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PROJECTS BLOG 12/06/2009

Motomoto Performs at National Festival in Lamu

Early Friday morning we all met to take the bus to Lamu. All of us except Matano the young boy that was going to meet his mother. We spent the next 20 minutes before getting on the bus searching for him. We heard he was seen with a group of other kids and their street mama heading out of town early in the morning.

Street Mamas. If you watch any small child begging on the streets for long enough you will eventually see them handing over all or a portion of their money to their mama. In some cases they are the biological children of the mama, but in most cases they are children the mama found and cared for as they migrate into the city and/or are abandoned by their parents. I see these mamas are the root of street life. Without them you would not see children on the streets (at least not for long).

I believe, most of the time, that these mamas are doing what they do to simply survive and they do take care of the children in a way. But … all mamas know you get more money from your children the worse they look. The more skinny they are, the more dirty they are and the younger they are. If they are injured – even better. Many of these mamas were raised on the street the exact same way they are raising others.

So Matano was a bread winner for his mama and she didn’t want him to go. We got back Sunday night and I went looking for him. I found him. He was back with his mama. He said he tried to come but didn’t see anyone there and he even tried to call on the phone of a man there but couldn’t reach anyone. (a lie). Lying, stealing, and fighting are how you survive on the street. … When Matano decides he is ready to get off the street he will be. I think the best thing I can do for him is keep teaching him poi and have him talk with other boys that are now off the street and just keep offering him support.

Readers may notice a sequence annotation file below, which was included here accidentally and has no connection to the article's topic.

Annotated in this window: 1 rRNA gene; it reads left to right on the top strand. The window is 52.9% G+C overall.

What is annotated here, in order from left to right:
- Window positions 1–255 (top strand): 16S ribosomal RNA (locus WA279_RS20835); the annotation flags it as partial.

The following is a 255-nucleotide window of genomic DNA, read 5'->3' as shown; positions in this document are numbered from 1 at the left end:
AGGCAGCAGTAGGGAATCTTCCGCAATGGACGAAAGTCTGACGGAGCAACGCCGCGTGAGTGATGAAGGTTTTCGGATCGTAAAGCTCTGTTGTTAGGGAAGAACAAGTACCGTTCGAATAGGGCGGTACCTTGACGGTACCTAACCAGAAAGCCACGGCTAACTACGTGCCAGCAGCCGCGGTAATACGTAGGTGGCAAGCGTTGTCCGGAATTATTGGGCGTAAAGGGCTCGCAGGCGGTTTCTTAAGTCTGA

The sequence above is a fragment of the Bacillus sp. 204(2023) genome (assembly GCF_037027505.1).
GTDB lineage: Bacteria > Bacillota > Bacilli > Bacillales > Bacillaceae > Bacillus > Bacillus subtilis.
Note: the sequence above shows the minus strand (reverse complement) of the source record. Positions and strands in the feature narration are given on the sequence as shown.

It was amazing. The trip there was a bumpy 7 hour bus ride followed by a 30 minute boat ride. By the time we got there everyone was happy but tired and hungry. There were seven of us (pic) from left: Aisha, Suzanne, Ishmael, Jacky, Martin, me and Isiah.

We had been invited there, over a month before, by a guy working for National Museums of Kenya. But when we got there we found out the he had never booked us a gig. We were no where in the schedule. I found the guy and the seven of us surrounded him and begged the question.

He then took me aside and told me to talk to two people then vanished. We never saw him again for the rest of the trip. After about an hour of waiting talking to guards and 3rds and 2nds in command. We got to the top. It was a woman and man. The woman spoke very fast and told us that the only time we could possibly perform was Sunday night. We were booked to leave Sunday morning… Finally she left and the old man who was really in charge finally spoke to us. I showed him the video of the boys performing and we explained that he could just put us in anywhere and it would mean a lot. He agreed and said they could dance on the pier at night Friday and Saturday.